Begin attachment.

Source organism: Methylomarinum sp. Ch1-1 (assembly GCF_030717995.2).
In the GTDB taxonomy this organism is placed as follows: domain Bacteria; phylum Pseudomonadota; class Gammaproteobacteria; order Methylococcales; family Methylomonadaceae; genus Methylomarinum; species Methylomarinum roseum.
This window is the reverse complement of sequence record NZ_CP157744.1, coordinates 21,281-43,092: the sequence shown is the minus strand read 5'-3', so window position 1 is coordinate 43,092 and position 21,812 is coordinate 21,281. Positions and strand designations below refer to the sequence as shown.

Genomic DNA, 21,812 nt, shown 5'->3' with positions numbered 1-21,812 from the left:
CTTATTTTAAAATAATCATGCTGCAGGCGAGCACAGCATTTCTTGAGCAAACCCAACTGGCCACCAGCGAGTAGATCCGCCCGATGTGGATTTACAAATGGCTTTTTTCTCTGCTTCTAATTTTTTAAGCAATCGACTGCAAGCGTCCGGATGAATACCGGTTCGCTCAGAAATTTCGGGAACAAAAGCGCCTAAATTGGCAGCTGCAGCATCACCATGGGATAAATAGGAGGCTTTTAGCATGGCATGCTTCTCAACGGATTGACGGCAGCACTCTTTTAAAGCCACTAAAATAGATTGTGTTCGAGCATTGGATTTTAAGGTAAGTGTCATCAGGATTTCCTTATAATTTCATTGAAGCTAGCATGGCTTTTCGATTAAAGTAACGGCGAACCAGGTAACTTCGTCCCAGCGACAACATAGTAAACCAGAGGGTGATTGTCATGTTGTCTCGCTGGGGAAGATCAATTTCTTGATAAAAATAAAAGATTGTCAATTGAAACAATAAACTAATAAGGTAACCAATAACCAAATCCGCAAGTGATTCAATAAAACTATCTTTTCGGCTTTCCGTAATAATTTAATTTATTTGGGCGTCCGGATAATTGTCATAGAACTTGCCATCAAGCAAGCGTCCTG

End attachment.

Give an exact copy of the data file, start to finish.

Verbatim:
Source organism: Methylomarinum sp. Ch1-1 (assembly GCF_030717995.2).
In the GTDB taxonomy this organism is placed as follows: domain Bacteria; phylum Pseudomonadota; class Gammaproteobacteria; order Methylococcales; family Methylomonadaceae; genus Methylomarinum; species Methylomarinum roseum.
This window is the reverse complement of sequence record NZ_CP157744.1, coordinates 21,281-43,092: the sequence shown is the minus strand read 5'-3', so window position 1 is coordinate 43,092 and position 21,812 is coordinate 21,281. Positions and strand designations below refer to the sequence as shown.

Genomic DNA, 21,812 nt, shown 5'->3' with positions numbered 1-21,812 from the left:
CTTATTTTAAAATAATCATGCTGCAGGCGAGCACAGCATTTCTTGAGCAAACCCAACTGGCCACCAGCGAGTAGATCCGCCCGATGTGGATTTACAAATGGCTTTTTTCTCTGCTTCTAATTTTTTAAGCAATCGACTGCAAGCGTCCGGATGAATACCGGTTCGCTCAGAAATTTCGGGAACAAAAGCGCCTAAATTGGCAGCTGCAGCATCACCATGGGATAAATAGGAGGCTTTTAGCATGGCATGCTTCTCAACGGATTGACGGCAGCACTCTTTTAAAGCCACTAAAATAGATTGTGTTCGAGCATTGGATTTTAAGGTAAGTGTCATCAGGATTTCCTTATAATTTCATTGAAGCTAGCATGGCTTTTCGATTAAAGTAACGGCGAACCAGGTAACTTCGTCCCAGCGACAACATAGTAAACCAGAGGGTGATTGTCATGTTGTCTCGCTGGGGAAGATCAATTTCTTGATAAAAATAAAAGATTGTCAATTGAAACAATAAACTAATAAGGTAACCAATAACCAAATCCGCAAGTGATTCAATAAAACTATCTTTTCGGCTTTCCGTAATAATTTAATTTATTTGGGCGTCCGGATAATTGTCATAGAACTTGCCATCAAGCAAGCGTCCTG